skip to Main Content
Back To (Art) School After 40 Years

When I was first in college, way back in the 1970s, I was an Art major at the City University of New York. Four years of drawing, painting and sculpture in the classic tradition – pure bliss. The day before graduation, you’re a young artist, full of potential; the day after graduation, you’ve got a completely unemployable BFA degree.

All I wanted to do was to make Art the way we were trained to make it. I didn’t want to teach Art, I didn’t want to do commercial Art (now called graphic design) and I didn’t want to be a gallery assistant. Sure, I toyed with the idea of getting an MFA, but I had no income. The thought of becoming yet another New York starving artist was not appealing. So, I decided to set Art aside for a while, get a full-time job and go for a Master of Science at night. It was in a totally unrelated field: Information and Computer Science, but one in which I knew I could get a good paying job.

A lucky break lead from one of my professors at Columbia University led me to a 6-month consultancy at the United Nations to set up a database and email system (remember this was 1984!). Somehow, I turned that short gig into a 30-year career in the international arena. They sent me all over the world and I even got to live in Kenya, Botswana, and Rwanda for a decade. The career in international informatics was fantastic and I loved the lifestyle and the financial rewards. But I had no real passion for computer science.

Upon retirement, my goal was clear: time for Art again!   But ouch!?!   I couldn’t just pick up a pencil and draw because my hand simply wouldn’t do what my mind wanted it to. I had to go back to STEP ONE.  I needed a flexible program to refresh my old skills and learn new skills. That’s when I discovered Montgomery College, both the Community Arts and the regular undergraduate Art courses. Even though I am noncredit, I basically undertake the same fundamental course of study in drawing, painting, and sculpture that the undergrads take.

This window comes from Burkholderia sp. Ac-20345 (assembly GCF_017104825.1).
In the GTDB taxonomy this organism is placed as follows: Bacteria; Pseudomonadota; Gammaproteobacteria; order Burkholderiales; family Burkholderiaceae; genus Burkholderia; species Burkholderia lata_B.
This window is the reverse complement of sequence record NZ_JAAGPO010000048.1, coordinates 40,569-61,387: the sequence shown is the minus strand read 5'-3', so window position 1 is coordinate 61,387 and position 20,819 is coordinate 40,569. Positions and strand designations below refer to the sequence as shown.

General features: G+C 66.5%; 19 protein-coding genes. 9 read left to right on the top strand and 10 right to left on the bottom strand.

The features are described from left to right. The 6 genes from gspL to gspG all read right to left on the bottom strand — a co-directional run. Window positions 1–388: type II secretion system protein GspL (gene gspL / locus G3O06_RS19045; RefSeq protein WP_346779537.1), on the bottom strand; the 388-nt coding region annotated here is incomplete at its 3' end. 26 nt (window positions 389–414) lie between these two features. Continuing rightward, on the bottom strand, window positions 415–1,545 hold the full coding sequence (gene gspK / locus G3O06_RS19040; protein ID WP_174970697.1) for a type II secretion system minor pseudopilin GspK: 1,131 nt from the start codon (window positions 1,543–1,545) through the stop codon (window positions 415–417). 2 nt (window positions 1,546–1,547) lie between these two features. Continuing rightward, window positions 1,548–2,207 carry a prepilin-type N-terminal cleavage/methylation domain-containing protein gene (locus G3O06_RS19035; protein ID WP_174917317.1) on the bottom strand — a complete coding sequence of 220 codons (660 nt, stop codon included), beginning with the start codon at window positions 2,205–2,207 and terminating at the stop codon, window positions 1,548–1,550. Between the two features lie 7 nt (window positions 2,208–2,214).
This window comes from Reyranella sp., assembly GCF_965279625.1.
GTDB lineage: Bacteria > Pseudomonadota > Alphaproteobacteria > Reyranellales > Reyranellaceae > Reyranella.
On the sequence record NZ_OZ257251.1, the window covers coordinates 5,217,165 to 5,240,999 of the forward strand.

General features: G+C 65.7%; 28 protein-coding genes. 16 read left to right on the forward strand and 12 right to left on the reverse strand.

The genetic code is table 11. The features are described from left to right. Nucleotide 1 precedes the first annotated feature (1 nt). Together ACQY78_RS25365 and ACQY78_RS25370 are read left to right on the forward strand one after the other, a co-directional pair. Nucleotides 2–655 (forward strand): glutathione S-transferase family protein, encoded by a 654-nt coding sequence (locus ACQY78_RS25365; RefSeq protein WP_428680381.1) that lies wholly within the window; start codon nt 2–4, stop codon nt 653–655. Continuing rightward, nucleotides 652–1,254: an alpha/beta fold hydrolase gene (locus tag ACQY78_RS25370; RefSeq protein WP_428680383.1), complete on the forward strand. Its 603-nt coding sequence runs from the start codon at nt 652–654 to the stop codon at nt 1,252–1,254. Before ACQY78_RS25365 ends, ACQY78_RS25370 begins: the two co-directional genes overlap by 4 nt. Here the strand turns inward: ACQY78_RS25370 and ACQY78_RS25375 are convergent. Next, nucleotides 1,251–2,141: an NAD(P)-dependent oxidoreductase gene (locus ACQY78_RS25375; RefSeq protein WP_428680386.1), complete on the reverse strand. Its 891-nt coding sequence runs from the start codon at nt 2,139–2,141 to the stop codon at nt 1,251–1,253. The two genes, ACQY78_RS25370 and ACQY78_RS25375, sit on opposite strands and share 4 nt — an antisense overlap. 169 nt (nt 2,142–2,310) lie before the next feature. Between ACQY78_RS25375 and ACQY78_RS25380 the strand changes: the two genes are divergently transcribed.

I thought it would take 1-2 years to regain my skill level to what it had been when I was a 20-something. YES! It came back! And now, even better, I have a lifetime of experience and knowledge to bring to Art, which would never have been possible otherwise. If I had only done Art, I’d probably be burned out by now but instead, with the help of MC, it is all fresh. After I took just 1 or 2 courses, they published one of my drawings in the Community Arts catalog, and it was such a tremendous boost, encouraging me to submit work for shows. Now I truly feel like a re-emerging artist, and I’m moving towards my original goal.

Next week:   Can Art Be Taught?

Arleen Seed

Hi! My name is Arleen Cannata Seed and I’m studying Fine Arts here at Montgomery College in Takoma Park/Silver Spring. Originally from New York City, I studied Art as an undergraduate years ago, but chose to spend my career in a totally different field, working for the United Nations and traveling all over the world bringing technological solutions to global problems.

Once I retired, I had the time and mental space to practice Art again, but I knew I had forgotten the fundamentals. So, I enrolled in 100 level courses in drawing, painting, and sculpture at MC. This was just the catalyst I needed! The professors at MC, in both the Community Arts and the regular credit courses, provided a course of study and opened my eyes to the different ways in which Art is taught in the 21st Century.

This blog is about my journey, my transition from working adult to pursuing an earlier dream, and I’m hoping this story resonates with young people thinking about their career choices and older people yearning to rekindle pursuits which have always interested them.

This Post Has 7 Comments
  1. Thanks so much, I appreciate your comments. It is a difficult but rewarding path which I have undertaken. Over the Thanksgiving weekend I thought about this a lot, and wondered if I had made the right decision in waiting so long to return to Art (I wanted to have a secure financial future so I worked until normal retirement age) because now I wish I had more time to do Art. And more energy — when I see that the 20 somethings in Sculpture class are so much stronger than I am — I sometimes do wish I had returned to Art in my 40s.

Leave a Reply

Your email address will not be published. Required fields are marked *

Back To Top